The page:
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From Wikipedia, the free encyclopedia

Brent Jones
No. 88, 84
Position:Tight end
Personal information
Born: (1963-02-12) February 12, 1963 (age 58)
Santa Clara, California
Height:6 ft 4 in (1.93 m)
Weight:230 lb (104 kg)
Career information
High school:Leland (San Jose, California)
College:Santa Clara
NFL Draft:1986 / Round: 5 / Pick: 135
Career history
As a player:
 * Offseason and/or practice squad member only
As a coach:
Career highlights and awards

NFL Records

  • 14 career playoff wins by a tight end with one team
  • 21 career playoff games played by a tight end
Career NFL statistics
Games:143
Games started:125
Receptions:417
Receiving Yards:5,195
Touchdowns:33
Player stats at NFL.com · PFR

Brent Michael Jones (born February 12, 1963) is an American former professional football player, business executive, businessman, coach, and sports analyst. As a player, he was a tight end for the San Francisco 49ers during his entire 11-year career in the National Football League (NFL) from 1987 to 1997. Jones is listed among the top players in franchise history, and helped revolutionize the concept of the pass-catching tight end.[1]

After playing college football at Santa Clara University, Jones was selected 135th overall by the Pittsburgh Steelers in the fifth round of the 1986 NFL Draft. Cut after one season with the Steelers, he joined the 49ers during training camp in 1987. He went on to become the team's starting tight end in his third season after the retirement of John Frank and played with the 49ers for 11 seasons.[2] He finished his 49ers career as the franchise's all-time leader in receptions (417), receiving yards (5,195) and receiving touchdowns (33) by a tight end, until Vernon Davis surpassed all three of those records. In the regular season, Jones played in 143 career games, winning 110 of them. In the playoffs, Jones played in 21 career games, starting 19 games, and winning 14 of them. Jones won nine NFC West titles with the 49ers. Jones finished his playoff career with 60 receptions for 740 receiving yards. Jones won three Super Bowls and was named All-Pro three times (1992–1994) and was selected to four Pro Bowls (1992–1995). These are all franchise records by a tight end. Jones never experienced a losing season and has one of the highest winning percentages in NFL history.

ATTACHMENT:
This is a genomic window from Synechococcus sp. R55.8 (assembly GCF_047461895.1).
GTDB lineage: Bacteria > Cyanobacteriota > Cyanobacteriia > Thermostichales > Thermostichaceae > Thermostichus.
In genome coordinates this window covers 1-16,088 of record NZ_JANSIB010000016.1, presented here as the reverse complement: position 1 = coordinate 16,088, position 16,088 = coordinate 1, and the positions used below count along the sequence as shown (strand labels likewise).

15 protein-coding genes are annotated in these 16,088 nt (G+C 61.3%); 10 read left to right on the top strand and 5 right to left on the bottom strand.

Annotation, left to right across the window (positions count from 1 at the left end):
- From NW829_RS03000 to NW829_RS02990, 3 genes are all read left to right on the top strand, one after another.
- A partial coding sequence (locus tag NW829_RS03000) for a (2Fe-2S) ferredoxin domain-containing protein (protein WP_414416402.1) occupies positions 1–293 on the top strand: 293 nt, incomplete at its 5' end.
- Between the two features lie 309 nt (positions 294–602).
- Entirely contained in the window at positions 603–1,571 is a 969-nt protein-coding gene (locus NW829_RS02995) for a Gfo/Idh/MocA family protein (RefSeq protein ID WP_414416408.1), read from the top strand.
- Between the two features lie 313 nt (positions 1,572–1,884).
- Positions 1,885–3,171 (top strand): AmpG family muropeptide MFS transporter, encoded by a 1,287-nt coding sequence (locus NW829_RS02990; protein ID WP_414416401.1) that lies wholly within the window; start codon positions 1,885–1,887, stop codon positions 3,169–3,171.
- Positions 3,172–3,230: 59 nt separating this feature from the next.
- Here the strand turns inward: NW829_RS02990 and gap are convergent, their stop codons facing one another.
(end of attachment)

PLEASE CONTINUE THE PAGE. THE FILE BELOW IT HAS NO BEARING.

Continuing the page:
Early life

Brent Michael Jones was born on Tuesday, February 12, 1963, to Barbara and Mike Jones in Santa Clara, California. His father Mike is a former quarterback drafted by the Oakland Raiders in the 1960 NFL Draft. Mike Jones played college football at San Jose State University for the Spartans and is a former high school football coach and teacher. Before going to bed, Jones would play a game with his father and his brother called 100 catches where they would each have to catch 100 straight passes. If they dropped one they would have to start all over. Jones attended Leland High School in San Jose, California, where he played football and baseball. In high school, he was a wide receiver in football and was a catcher in baseball. Due to a back injury, he did not play football his junior year and was a third-string football player his senior year.[3] Despite his limited play, Leland’s head football coach said at his team banquet, that he felt Jones had the most potential to play in the Pacific-10 Conference. In baseball, he was a First-team All-BVAL selection and his dream was to play Major League Baseball.